"If you tell a thirtysomething male he is Jesus Christ, he is inclined to believe it".
WeWork: Or the Making and Breaking of a $47 Billion Unicorn is the account of the rise and fall of WeWork, one of the biggest venture capitalist bubbles in recent years and his near messianic co-founder Adam Neumann. WeWork was in the not so glamorous business of renting office space in premises it had refurbished with a trendier edge except that with it came some grand promises of a new lifestyle, of a work revolution, of changing the world even. In it, Academy Award winner Jed Rothstein has interviewed several former employees at every level as well as those bought into the We lifestyle and gathered some extensive footage for a forensic investigation into this unicorn company, that promised so much and failed so hard.
What set WeWork apart was its mission statement that was actually the opposite of those giants such as Facebook and Apple, with their emphasis on the "I", the I of i-phone and their narcissistic and egocentric culture. Technically WeWork isn not a tech company but it was riding a burgeoning wave of disillusionment with those big names from Silicon Valley and instead replacing the I with We, WeWork was all about sharing a physical space with others, with connecting and collaborating with people in real life. While your tolerance for the company's new age BS might vary, there is no denying than witnessing the footage all these young, beautiful and creative people interacting and connecting makes one understand how attractive and earnest it would have come across to twentysomething professionals, untouched by cynicism as yet. The director is quick to show that with under the youthful veneer and party atmosphere were some very old-school working practices however: lower salaries than the jobs demanded, long hours, exploitation and betrayal... those who got burned are all too happy to relate those in details for the camera.
The company tapped in that youthful appetite to change the world, one that is both earnest and arrogant and that each generation goes through but perhaps even more millennials after coming into the job market during the recession. Yet it is not just members of that generation who got sucked in. The film depicts how older investors also got hit by the FOMO and it is revealing that it is indeed one of them who pushed the company over the edge by encouraging Adam to go bigger and crazier. There was no chance he would ever consider to be interviewed but we are presented with plenty of footage and first-hand account of the Japanese billionaire Masayoshi Son's involvement with WeWork to show how even the most experienced and wealthy businessmen can lose all common sense faced with a potential new golden goose.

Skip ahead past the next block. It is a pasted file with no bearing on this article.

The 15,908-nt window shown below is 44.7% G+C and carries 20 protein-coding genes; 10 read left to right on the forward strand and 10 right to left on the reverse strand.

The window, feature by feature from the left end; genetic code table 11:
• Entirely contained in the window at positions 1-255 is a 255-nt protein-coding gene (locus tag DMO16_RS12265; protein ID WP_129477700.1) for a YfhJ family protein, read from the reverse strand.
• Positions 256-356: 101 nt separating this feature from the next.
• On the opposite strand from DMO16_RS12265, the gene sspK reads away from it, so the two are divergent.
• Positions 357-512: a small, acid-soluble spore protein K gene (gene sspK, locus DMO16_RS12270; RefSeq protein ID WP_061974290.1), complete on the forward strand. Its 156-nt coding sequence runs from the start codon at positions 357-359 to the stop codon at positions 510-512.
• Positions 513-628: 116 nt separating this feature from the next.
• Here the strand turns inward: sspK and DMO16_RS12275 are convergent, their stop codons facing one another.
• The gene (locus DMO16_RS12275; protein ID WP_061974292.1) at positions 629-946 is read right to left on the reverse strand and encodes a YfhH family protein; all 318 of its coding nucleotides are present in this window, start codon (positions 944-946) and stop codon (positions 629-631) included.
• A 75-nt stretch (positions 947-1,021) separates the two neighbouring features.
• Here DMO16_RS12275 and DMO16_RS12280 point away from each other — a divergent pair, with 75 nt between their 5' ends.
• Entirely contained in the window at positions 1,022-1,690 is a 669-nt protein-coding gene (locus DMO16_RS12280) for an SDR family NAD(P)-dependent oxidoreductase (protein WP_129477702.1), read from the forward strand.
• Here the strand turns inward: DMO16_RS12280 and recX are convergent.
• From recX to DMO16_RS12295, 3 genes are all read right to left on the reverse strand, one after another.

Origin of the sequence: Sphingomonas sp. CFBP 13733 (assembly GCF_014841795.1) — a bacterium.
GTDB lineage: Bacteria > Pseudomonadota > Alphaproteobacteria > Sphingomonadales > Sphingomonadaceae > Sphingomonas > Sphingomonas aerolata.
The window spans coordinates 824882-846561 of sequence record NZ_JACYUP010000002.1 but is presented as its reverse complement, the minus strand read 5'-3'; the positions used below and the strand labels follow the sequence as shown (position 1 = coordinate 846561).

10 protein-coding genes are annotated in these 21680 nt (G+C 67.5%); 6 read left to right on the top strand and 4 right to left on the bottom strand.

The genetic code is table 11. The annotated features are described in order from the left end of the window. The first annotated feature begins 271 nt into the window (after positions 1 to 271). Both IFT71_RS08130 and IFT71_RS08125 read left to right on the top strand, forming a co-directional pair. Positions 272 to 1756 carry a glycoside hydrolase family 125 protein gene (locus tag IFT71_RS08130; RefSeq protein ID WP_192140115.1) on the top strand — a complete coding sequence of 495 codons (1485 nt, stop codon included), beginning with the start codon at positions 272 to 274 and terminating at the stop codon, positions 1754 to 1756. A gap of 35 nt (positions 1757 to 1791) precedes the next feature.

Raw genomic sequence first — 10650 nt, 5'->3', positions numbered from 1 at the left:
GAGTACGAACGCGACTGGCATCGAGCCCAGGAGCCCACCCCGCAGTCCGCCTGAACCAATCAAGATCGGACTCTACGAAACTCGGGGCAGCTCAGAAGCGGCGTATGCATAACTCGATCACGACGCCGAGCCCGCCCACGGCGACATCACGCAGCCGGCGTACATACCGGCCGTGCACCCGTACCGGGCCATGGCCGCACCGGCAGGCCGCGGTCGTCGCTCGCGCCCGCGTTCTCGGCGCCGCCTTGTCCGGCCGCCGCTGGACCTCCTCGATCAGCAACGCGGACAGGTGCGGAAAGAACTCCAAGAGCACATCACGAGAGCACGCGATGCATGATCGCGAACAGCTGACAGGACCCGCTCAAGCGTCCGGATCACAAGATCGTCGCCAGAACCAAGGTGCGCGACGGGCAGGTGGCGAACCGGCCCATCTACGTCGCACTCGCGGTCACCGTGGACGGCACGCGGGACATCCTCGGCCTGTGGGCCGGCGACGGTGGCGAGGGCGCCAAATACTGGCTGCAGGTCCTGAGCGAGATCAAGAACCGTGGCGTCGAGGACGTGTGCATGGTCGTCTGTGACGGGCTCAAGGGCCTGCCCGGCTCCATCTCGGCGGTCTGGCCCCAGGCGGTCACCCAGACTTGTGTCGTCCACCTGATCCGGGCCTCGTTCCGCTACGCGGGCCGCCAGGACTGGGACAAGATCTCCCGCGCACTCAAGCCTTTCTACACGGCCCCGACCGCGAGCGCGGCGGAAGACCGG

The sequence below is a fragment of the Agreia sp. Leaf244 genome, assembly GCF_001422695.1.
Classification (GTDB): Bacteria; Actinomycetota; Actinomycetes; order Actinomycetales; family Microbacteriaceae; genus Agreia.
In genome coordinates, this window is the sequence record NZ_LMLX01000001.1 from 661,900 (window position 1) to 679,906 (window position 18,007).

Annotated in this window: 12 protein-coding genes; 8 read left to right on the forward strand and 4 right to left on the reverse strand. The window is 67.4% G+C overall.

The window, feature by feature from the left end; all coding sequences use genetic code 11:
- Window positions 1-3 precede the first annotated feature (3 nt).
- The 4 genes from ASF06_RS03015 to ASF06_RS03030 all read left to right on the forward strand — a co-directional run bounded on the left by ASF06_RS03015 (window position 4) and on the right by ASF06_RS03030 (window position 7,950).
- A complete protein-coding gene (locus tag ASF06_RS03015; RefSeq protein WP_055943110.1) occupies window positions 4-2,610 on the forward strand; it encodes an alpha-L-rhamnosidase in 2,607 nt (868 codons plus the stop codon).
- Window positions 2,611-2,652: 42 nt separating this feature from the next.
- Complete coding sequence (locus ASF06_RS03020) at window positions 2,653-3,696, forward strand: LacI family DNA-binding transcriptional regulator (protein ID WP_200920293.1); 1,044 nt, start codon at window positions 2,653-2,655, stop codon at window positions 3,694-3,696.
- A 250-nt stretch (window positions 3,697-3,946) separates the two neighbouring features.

WeWork: Or The Making... has some glossy production values and is fast paced, mirroring how quick it all happened with WeWork, skilfully detailing the financial developments of the company without losing us with too many details. At times however, its stylistic choices are a little on the nose: just as we are about to go from the rise part to the actual fall and an interviewee explains that no one at WeWork worried too much about consequences and the long term, images of dark clouds and lightening are edited in. Later we are told about the greed that gripped the company there is a montage of children stuffing their faces...
The second half does a great job of chartering the fall of the company when it all started to go wrong, when not even the endless self belief of Adam Neumann and the blind faith so many had put in him were enough to hide the hemorrhaging of cash. However that fall is indeed perhaps a little less spectacular than, say that of Fire festival organiser Billy McFarland or disgraced Theranos's founder Elizabeth Holmes which means the film loses a little bit of its earlier oomph. Despite allegations of substance abuse, being economical with the truth in terms of revenue projections and using the trust of countless staff members and investors, technically Adam Neumann did not commit an illegal act hence its exit feels a little anticlimactic, it is unlikely that a fictional adaptation will follow, in a Wolf of Wall Street kind of way.
There is not a chance in the world that Adam Neumann was ever going to agree to take part in its documentary but that is not to say it is one sided. It gives him a fair representation, as a complex character with charisma and endless self-belief, who genuinely believed he was going to change the world in the early days of the company and who truly had a vision besides making money. A tall, long haired and attractive Israeli, he had a striking presence even though he is shown to be meticulously cultivating it, working the camera of the countless TV shows he was invited to, repeating the same funny anecdote over and over again...
WeWork: Or the Making... is an enjoyable and insightful documentary, delivering just that touch of schadenfreude while still offering a fair account of these extraordinary events.
Review by Laurent de Alberti
WeWork: or the Making and Breaking of a $47 Billion Unicorn screened in the Documentary Spotlight section of South by Southwest and will screen on the 2nd of April on Hulu.
WeWork: Or the Making... USA 2021. Directed by Jed Rothstein
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